Phase 1B: Uptown Connector (Over-The-Rhine to University of Cincinnati/Vine to Corry streets)

Phase 2: Uptown Circulator (Multiple alignments being considered. All alignments extend roughly from Corry Street to Erkenbrecher Avenue)

Phase 3: East – West Connector (Cincinnati Museum Center to Broadway/Hard Rock Casino)

Future Long Distance Passenger Rail

The state of Ohio and the Ohio Rail Development Commission (ORDC) have applied for funding through a new federal initiative, the Corridor Identification and Development Program, which is part of the $66 billion in additional money for Amtrak rail service included in the Infrastructure Investment and Jobs Act, passed in 2021. The initial grant would be for a total of $1 million, of which $500,000 would go toward a study to determine the feasibility of expanding Amtrak service linking Cincinnati, Dayton, Columbus, and Cleveland, dubbed the 3C + D route. The study will look at what track improvements need to be made and how much they’ll cost, along with developing estimates of passenger demand.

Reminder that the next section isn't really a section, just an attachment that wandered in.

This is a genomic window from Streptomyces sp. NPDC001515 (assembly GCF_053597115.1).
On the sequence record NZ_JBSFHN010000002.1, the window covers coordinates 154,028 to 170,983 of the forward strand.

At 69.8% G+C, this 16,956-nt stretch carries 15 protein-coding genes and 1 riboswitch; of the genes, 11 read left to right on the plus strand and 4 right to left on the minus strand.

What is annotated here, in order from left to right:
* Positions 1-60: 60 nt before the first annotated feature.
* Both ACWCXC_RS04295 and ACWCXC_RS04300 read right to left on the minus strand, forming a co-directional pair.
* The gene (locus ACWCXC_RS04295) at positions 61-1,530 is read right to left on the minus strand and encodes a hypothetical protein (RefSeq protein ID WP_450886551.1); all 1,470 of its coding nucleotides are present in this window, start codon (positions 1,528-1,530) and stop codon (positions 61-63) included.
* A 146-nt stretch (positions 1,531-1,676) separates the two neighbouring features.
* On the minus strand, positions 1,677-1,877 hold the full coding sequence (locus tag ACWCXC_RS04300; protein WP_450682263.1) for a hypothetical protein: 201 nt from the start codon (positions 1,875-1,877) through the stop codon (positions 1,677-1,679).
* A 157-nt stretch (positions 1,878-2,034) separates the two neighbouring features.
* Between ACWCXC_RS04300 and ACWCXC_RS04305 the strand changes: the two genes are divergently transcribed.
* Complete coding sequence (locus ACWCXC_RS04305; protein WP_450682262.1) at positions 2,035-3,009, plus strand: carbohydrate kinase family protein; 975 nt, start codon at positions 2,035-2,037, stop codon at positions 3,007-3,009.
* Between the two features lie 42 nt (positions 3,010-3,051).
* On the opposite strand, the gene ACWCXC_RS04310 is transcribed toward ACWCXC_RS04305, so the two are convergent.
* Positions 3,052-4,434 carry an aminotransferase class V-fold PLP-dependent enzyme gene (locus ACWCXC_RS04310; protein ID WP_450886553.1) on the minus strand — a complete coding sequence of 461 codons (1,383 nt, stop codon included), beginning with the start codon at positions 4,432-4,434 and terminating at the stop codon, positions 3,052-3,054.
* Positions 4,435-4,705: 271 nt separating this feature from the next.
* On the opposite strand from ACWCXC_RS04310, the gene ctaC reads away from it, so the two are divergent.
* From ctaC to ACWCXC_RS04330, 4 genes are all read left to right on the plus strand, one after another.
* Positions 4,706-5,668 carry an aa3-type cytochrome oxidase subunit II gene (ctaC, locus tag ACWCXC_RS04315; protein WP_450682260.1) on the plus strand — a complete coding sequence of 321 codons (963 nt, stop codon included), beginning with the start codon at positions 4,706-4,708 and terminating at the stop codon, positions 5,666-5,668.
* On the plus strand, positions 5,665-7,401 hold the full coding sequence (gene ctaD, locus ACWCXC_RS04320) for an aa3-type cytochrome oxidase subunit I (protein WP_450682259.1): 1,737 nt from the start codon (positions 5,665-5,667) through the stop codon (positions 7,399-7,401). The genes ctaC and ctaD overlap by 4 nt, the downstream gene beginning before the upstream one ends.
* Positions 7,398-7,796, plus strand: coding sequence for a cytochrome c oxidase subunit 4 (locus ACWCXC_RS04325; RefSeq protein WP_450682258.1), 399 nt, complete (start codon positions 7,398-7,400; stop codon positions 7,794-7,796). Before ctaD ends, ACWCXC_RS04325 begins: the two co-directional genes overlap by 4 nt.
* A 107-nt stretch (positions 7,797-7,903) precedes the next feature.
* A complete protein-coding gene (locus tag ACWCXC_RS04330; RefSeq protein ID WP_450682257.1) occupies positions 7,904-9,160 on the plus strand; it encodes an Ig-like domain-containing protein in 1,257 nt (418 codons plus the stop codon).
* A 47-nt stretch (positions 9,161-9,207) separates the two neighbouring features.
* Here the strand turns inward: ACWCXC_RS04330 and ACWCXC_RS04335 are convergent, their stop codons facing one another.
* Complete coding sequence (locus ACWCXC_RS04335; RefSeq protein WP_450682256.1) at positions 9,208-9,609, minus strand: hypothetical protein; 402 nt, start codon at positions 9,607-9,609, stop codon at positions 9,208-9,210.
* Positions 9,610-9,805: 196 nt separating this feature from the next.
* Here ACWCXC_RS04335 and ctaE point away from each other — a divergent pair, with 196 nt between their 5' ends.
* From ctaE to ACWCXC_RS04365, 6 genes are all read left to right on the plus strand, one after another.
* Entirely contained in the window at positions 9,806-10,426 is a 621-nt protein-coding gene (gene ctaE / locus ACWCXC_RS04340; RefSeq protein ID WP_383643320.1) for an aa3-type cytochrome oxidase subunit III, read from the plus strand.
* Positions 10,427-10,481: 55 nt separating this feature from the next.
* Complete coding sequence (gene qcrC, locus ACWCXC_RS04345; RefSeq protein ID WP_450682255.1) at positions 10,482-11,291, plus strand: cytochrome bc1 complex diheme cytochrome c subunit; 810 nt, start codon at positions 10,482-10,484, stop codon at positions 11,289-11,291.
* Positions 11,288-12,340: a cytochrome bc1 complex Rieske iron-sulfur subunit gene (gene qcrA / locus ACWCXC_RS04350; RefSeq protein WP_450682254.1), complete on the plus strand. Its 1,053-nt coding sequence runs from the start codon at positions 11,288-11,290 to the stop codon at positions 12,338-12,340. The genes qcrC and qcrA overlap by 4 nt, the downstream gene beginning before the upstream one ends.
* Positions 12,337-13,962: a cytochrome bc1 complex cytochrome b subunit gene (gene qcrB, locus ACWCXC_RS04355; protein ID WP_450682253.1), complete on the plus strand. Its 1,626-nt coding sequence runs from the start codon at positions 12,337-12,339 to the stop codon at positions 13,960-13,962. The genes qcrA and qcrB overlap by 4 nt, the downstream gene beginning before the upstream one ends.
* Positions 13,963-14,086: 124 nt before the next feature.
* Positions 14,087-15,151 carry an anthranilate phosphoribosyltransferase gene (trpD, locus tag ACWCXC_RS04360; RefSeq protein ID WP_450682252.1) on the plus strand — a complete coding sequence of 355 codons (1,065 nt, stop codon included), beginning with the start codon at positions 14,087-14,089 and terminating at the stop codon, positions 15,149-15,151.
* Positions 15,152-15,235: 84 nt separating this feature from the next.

Amtrak’s preliminary proposal for the 3C + D Corridor would include three daily roundtrips between Cincinnati and Cleveland with stops in Hamilton, Dayton, Springfield, Columbus, Delaware, Crestline, Elyria, and Cleveland Hopkins Airport, before ending in downtown Cleveland. Initial estimates for travel time between Cleveland and Cincinnati are between five and seven hours.

proposed passenger rail lines